Clickjacking is a type of cyber attack wherein the perpetrator tricks website visitors into unintentionally clicking a page element or link disguised to lead to a non-malicious page when it actually does otherwise.
The attacker typically cloaks a page element (say, an invisible box) using a so-called “iframe.” Iframe is short for “invisible frame.” The malicious item sits on top, so it gets clicked instead of an image or hyperlink behind it. If we look under the hood, a link to the attacker’s page is located in the top frame, while the image or site link the victim thinks he/she is accessing is in the sub-frame.
Offenders also conceal links using uniform resource locator (URL) shorteners. In this case, the shortened form of the link hides the malicious URL. As a result, users get taken to a different destination from what they initially saw in the link preview.
If we were to draw an analogy, clickjacking is comparable to receiving a majestically wrapped present. But when you tear off the wrapping, you’ll only find an underwhelming item inside.
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Threat actors may have varying motives for clickjacking attacks. Some redirect users to sites that they control to harvest credentials or install malware on victims’ computers. The reason can also be as superficial as stealing clicks or sessions meant for a video, website article, or popular social media post.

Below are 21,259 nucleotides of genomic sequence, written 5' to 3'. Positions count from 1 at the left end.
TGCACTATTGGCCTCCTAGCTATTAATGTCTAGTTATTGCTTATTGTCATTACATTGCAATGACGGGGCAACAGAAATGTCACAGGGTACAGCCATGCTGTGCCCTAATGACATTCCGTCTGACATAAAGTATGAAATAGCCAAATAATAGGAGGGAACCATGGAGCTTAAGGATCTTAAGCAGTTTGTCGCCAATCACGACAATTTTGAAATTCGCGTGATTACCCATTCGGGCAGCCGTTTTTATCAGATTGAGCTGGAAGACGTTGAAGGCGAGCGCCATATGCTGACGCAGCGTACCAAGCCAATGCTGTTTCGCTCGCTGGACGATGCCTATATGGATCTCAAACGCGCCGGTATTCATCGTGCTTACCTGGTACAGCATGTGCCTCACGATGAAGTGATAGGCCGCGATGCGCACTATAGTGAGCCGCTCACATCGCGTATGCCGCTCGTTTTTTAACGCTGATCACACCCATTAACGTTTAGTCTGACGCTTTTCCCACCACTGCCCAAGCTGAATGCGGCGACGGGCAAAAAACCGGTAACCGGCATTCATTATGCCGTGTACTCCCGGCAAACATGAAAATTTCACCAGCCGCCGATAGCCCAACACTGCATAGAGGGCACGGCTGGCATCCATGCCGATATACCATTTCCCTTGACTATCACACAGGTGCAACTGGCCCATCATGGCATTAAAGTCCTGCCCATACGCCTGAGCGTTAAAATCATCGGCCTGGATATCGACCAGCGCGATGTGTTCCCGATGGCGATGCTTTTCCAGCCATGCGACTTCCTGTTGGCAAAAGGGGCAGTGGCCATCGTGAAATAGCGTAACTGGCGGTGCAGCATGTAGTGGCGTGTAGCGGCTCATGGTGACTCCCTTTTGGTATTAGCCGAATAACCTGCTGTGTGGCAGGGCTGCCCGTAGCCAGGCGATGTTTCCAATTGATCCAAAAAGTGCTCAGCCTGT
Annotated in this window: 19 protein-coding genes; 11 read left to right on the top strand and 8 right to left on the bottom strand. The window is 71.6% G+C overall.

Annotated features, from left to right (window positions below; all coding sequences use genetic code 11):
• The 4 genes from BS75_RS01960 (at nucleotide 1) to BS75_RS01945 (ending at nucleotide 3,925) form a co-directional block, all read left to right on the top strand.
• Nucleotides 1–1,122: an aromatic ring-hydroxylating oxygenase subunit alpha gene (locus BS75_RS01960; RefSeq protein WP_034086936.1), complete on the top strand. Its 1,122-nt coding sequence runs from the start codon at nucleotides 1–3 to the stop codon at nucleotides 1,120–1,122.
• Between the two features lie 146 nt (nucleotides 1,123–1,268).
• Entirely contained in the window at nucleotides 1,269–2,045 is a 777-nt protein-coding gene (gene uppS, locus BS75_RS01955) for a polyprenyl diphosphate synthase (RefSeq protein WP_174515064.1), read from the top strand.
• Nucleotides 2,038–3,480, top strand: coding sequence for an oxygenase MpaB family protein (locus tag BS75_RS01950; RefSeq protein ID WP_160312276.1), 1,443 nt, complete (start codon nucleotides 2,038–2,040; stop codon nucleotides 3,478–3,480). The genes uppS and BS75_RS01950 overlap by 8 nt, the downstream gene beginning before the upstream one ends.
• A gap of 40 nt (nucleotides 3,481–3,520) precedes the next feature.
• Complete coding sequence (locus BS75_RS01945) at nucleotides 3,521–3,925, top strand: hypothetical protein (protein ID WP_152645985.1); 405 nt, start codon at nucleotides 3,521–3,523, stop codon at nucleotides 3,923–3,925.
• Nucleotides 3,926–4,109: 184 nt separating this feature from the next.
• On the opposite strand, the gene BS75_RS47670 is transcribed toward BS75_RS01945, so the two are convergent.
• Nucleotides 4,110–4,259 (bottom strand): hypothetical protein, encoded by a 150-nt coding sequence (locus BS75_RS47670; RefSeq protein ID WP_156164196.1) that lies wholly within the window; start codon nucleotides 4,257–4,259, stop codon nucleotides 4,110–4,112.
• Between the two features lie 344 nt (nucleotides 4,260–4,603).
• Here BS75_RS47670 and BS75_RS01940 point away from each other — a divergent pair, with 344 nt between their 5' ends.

Forms of Clickjacking
Clickjacking comes in other forms, which include:
Likejacking occurs when a user ends up liking a Facebook page he/she did not intend to follow. This form of clickjacking uses a malicious code or widget, which hides Like buttons throughout a web page. Spam websites are often guilty of this act. However, some legitimate businesses do this as well to inflate their follower count.
Also known as “pointerjacking,” cursorjacking deceives users through a customized mouse pointer image. In this attack, the cursor appears to move to a different position from where the user initially placed it on the page. The threat actor “drags” a user’s cursor to strategic places across the page, causing them to end up accidentally clicking a malicious link or element.
Clickjacking is similar to Domain Name System (DNS) redirection attacks as the payload is delivered in the same manner. The only difference is that clickjacking occurs on the user interface (hence its other name, “UI redress attack”), while DNS attacks target vulnerable DNS records.
How can Users Avoid Becoming a Clickjacking Victim?
Another way to prevent clickjacking is by implementing X-Frame-Options (XFO), a HyperText Transfer Protocol (HTTP) response header that instructs a browser how to render your content. It also effectively prevents other sites from presenting your content.
Web Application Firewall
Users can also rely on a web application firewall (WAF) to prevent clickjacking. A WAF analyzes and automatically blocks HTTP traffic coming from domains that are trying to load your resources on their page.